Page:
Back during their rocky start in 1962, the trio had a small rental space, a microscopic amount of work, but a chance to produce 26 half-hours of the newest version of “Superman”. The deal hinged on convincing the show’s backers that Scheimer, Sutherland and Prescott were operating a viable animation studio. However, that was going to be a heavy lift because all they had were desks, peg-boards and pencil sharpeners.
There were no actual employees. That happens when you have no money or operating budget.
Even so, a lunch-time studio inspection by the show’s backers was scheduled. Scheimer scrambled around, wheedling friends, acquaintances and former co-workers to come to the tiny Hollywood office on lunch hour, there to sit at empty desks and pretend to work. On the day the show’s backers walked through the seedy office space, every seat was filled, artists drawing furiously on sheets of pegged paper destined for the waste basket. But the visitors were convinced that Filmation was the studio for their super hero show, and gave Scheimer, Sutherland and Prescott a contract for 26 half-hours of “Superman”.
By the time I was hired in the late eighties, Filmation was shipping ink-and-paint work overseas, but animation was still on the second floor of the building as “Bugzburg” snaked its way through production. I kept hearing about new animators being hired onto the show, and one week I was startled to discover that my father-in-law Charlie Downs, his work completed at Marvel Animation, had accepted a position as an animator.
Up in the story department, things were going swimmingly and I was actually starting to enjoy myself, so of couse the warning lights should have been flashing. One afternoon Arthur called me into his office and asked me to sit down. I did. He spun the paperweight on his desk and frowned at me like a disappointed parent.
“Steve? You know we run a well-knit department here. And you’ve been doing good work. But … ahm … we do NOT take our scripts out of the deparmtnet to … ahm … show other people.”
“Outside the department?” I said. I knit my eyebrows together and opened my mouth, trying to mimic surprise and concern.
“You haven’t been talking to the directors, have you?”
“Why no. I mean, I talk to Tom T. here and there. But never about SCRIPTS.”
I wondered if my lie sounded as transparent and obvious as it felt coming out of my mouth. Arthur peered at me through his Coke-bottle-bottom glasses, pursing his lips. My stomach gurgled. Finally he stopped fiddling with the paperweight.
”Okay, then. Make sure that you don’t.”
I nodded solemnly. “I won’t show scripts to anybody except you, Arthur.”
As I left Arthur’s office, I silently resolved to never again show any of the directors one of the story department teleplays. I would take detailed notes, then pick their brains over lunch at a restaurant. Better to have technical deniability than be forced to lie outright.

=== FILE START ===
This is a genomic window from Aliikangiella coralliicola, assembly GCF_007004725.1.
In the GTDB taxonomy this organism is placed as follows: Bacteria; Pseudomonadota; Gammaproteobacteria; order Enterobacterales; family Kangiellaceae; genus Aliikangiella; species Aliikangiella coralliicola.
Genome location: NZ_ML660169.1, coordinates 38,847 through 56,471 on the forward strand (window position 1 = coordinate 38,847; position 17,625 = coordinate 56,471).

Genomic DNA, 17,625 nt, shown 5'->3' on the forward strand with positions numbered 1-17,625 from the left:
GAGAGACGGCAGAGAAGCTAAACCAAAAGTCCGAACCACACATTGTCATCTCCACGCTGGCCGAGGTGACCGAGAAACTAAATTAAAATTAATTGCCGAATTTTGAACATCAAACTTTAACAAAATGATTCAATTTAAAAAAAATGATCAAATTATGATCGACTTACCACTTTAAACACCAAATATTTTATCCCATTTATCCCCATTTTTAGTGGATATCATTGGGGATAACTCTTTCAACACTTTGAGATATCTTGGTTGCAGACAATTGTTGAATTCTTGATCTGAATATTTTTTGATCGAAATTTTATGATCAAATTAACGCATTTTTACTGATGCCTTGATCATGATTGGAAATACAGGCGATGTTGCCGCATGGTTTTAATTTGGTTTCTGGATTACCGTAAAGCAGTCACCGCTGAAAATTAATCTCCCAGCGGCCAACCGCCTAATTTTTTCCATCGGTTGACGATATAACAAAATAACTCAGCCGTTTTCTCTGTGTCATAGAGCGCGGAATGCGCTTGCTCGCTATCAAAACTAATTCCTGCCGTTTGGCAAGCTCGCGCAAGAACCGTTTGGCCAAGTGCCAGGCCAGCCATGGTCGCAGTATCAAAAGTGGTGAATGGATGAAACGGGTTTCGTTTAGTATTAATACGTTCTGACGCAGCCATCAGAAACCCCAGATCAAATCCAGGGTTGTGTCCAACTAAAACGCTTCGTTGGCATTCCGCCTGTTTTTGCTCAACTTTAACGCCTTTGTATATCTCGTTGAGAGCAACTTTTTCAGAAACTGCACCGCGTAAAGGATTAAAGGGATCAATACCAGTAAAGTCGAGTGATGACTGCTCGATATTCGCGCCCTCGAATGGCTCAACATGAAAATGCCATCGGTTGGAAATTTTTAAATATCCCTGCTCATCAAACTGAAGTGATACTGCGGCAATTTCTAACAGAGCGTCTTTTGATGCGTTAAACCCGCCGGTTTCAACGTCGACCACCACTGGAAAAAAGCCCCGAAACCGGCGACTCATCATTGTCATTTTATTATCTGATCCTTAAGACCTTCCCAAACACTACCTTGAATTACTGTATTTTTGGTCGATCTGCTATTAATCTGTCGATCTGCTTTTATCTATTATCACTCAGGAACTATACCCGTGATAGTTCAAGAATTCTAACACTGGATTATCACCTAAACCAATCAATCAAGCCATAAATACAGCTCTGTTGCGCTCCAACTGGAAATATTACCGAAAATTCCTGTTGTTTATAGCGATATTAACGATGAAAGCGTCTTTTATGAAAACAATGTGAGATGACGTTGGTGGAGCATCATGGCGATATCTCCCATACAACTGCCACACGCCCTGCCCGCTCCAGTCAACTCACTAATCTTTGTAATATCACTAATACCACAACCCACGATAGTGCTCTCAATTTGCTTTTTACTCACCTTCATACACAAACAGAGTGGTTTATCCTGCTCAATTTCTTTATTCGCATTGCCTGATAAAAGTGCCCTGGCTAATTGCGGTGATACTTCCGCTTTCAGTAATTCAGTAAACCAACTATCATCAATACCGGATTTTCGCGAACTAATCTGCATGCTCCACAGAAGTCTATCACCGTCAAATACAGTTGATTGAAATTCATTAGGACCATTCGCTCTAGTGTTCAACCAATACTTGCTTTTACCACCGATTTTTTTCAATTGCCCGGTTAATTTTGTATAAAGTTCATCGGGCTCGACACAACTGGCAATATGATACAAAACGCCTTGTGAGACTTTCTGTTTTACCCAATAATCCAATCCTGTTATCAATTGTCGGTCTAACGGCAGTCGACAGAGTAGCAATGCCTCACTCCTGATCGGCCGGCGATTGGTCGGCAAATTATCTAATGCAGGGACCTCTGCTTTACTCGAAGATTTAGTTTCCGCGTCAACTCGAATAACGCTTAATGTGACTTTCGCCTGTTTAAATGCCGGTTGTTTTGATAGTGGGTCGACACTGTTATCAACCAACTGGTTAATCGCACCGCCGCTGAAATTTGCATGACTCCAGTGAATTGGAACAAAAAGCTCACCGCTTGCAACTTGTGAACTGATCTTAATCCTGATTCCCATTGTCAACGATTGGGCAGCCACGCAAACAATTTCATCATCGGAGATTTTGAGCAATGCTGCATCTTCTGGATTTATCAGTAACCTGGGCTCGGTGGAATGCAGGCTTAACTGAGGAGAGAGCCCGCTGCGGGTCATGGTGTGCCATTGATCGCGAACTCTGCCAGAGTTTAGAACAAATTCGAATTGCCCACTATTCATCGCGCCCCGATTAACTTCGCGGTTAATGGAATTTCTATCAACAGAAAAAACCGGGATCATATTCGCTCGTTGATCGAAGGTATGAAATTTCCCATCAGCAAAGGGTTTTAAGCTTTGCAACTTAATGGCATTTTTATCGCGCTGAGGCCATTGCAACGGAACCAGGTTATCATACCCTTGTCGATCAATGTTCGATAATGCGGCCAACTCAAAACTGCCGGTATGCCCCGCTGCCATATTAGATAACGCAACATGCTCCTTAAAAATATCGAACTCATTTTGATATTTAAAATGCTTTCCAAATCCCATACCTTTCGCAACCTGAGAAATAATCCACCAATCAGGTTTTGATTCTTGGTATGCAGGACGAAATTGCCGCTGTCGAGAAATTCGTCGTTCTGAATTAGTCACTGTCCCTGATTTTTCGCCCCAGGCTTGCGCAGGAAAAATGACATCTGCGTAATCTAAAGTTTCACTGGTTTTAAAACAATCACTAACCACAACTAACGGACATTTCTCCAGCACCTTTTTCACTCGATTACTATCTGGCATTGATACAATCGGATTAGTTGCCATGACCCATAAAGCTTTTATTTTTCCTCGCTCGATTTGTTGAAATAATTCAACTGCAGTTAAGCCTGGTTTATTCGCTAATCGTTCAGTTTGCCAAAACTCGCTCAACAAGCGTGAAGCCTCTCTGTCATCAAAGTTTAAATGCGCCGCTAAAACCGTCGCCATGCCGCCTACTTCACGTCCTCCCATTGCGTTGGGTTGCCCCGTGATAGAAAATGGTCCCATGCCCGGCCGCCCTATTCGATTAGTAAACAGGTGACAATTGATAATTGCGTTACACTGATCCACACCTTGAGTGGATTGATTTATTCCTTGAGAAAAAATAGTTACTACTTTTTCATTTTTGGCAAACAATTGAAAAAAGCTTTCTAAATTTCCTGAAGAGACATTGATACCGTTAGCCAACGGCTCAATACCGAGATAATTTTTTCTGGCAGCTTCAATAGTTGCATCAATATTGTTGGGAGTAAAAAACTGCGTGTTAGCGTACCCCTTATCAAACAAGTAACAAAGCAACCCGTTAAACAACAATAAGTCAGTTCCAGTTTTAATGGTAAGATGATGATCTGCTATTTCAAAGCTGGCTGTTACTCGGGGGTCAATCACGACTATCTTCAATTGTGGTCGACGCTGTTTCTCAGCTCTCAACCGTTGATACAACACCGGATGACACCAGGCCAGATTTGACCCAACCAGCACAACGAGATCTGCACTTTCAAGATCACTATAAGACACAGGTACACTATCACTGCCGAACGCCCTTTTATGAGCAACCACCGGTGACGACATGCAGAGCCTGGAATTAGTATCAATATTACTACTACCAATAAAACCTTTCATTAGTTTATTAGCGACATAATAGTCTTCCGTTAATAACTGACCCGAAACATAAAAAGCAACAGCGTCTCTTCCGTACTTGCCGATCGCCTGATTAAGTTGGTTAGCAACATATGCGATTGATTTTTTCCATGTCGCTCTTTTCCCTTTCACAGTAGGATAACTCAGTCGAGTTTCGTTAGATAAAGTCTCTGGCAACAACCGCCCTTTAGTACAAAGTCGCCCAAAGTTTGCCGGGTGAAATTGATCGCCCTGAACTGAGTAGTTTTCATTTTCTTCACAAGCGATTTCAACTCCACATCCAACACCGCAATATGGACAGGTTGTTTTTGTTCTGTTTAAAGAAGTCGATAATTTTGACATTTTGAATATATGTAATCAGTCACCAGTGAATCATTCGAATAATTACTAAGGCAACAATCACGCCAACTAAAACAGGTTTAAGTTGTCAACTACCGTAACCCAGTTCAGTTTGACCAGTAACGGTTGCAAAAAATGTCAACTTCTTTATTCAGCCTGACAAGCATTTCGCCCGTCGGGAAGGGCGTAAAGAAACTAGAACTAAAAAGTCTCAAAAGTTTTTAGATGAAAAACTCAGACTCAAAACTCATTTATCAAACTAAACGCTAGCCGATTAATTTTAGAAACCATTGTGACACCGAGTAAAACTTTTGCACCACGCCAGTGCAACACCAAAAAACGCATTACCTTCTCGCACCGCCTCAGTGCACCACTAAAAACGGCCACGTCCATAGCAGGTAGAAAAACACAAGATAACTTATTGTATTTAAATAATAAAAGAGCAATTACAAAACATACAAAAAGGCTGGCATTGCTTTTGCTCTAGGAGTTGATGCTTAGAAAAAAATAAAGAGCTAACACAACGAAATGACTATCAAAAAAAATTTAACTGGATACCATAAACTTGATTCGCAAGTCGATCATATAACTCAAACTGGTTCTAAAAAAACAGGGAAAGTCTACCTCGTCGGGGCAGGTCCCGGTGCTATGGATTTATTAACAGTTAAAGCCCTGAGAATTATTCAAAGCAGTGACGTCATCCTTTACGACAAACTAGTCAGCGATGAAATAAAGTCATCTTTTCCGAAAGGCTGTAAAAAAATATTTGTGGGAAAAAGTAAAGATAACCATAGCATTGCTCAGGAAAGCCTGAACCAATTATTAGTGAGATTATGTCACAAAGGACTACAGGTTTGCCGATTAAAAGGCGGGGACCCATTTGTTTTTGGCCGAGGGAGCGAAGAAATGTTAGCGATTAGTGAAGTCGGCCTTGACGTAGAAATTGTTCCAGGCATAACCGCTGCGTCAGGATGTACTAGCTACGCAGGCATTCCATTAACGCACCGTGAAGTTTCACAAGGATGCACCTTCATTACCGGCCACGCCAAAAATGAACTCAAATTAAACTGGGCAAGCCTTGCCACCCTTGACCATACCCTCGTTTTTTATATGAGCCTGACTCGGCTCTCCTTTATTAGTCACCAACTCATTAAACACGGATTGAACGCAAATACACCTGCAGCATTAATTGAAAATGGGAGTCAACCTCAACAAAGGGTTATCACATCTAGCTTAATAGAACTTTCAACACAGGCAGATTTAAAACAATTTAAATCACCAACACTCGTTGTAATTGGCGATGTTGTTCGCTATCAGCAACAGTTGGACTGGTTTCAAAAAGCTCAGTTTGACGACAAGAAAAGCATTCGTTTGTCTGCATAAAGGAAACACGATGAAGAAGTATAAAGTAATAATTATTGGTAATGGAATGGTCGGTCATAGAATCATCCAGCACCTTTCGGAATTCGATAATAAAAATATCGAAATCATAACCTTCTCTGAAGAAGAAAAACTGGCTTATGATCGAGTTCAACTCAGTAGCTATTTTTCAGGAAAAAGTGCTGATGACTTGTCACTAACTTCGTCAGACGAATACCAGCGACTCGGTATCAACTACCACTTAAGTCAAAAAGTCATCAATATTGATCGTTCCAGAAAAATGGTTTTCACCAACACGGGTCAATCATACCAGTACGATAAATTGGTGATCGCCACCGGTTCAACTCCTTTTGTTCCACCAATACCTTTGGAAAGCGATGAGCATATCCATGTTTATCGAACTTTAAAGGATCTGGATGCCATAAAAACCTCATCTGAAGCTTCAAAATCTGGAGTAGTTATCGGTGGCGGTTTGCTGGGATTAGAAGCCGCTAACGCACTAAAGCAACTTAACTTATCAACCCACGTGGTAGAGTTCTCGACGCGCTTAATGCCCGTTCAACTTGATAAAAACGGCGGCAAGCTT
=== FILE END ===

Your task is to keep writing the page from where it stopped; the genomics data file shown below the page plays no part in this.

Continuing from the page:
Sneaking off to get gag ideas from Filmation’s directors and board artists was my only act of rebellion, and I kept it well hidden. At my previous story job, I had made it a point of honor to argue and fight all comers:, directors, board artists, even producers. Feisty, that was me. “Argumentative” was part of my middle name.
But now in the West Valley I transformed into a meek, placid, agreeable scribe. Whenever Arthur wanted a change on a page of script, I changed it. I no longer ragged on artists who added improvements to my precious prose when translating words on the page into the panel drawings of a production storyboard. In the interest of professional survival I built a phony, agreeable personality around my contentious inner core, and it worked like a charm. Arthur dropped one of his staff writers and a couple of his free-lancers, but I was kept on.
I got into the groove of cranking out half-hour scripts, but it wasn’t always easy. Arthur would toss rewrite assignments at me, which slowed me down. And now that the 2-year-old was in day care, I got exposed to a wide array of little kid germs and viruses that kept me blowing and honking at my computer keyboard two weeks out of three. If I had pushed my face into a bacteria-laden Petrie dish every morning I could not have been sicker.
Meanwhile, the tempo of production on “Bugsburg” accelerated. Animators were being added to staff day by day. Filmation let the new hires know there was a year’s worth of production work on the show lying ahead of them.
Morale climbed as word circulated that Filmation was close to being sold to a huge French conglomerate that wanted to expand production. Soon after, Don Heckman plunked down in the visitor’s chair in my office and said:
“I just found out there’s going to be lots of development work on new series after the last scripts on “Bugzubrg” are done. We’ll have work for at least a year. Probably a year and a half.”
Hot damn! Steady employment. Maybe the wife and I would finally get out of debt.
But in the meantime I had another “Bugzburg” half-hour to get out. Arthur now trusted me to produce scripts on schedule; all I had to do to get one rollig was to tell him in three sentences what it was about. He would blink at me through his thick glasses and grunt:
“This is okay. So go write it.”
So I'd get to work. But Arthur would still come in every three days to find out how the script was progressing. The routine was always the same:
Arthur: Where are you with this?
Me: Halfway. (Which really meant a third of the way). When do you want it?
And I would plunge on with script pages that went like this:
BUGSZBURG – Production 75037 – 12/05/1988
“Mother’s Day For Maw”
EXT: THE HORNET’S NEST
On a bright, Spring morning, CAMERA TRUCKS IN as we HEAR:
Awright you three! …
NEST – MAW AND HER BROOD
MAW stands by the door. HARLEY, HONEYBUG and SPIKE stand before hre timidly, like privates in front of a steely-eyed General.
I’m gonna be back from Mama’s at TWO this afternoon! So stay outta trouble!
But … you just saw yer Mama last sweek! Why you goin’ back so soon?
Maw into scene – favoring her dimwitted son with a wide, phony grin.
Ya might not remember, Harley my sweet, but today is MOTHER’S DAY!!!
She pushes him away and turns to walk offscreen.
Maw storms out the door, slamming it with an angry CRASH. The whole nest shakes.
ON HARLEY, SPIKE AND HONEY BUG
Staring stupidly at the door through which Maw has just stormed.
Dang! We done went and fergot AGIN!
CLOSER ON SPIKE
He wrinkles his brow, purses his lips, counts out “5” on his fingers.
Fer the THIRD year in a row. …
Next: Filmation's collapse and Lou Scheimer's tearful farewell.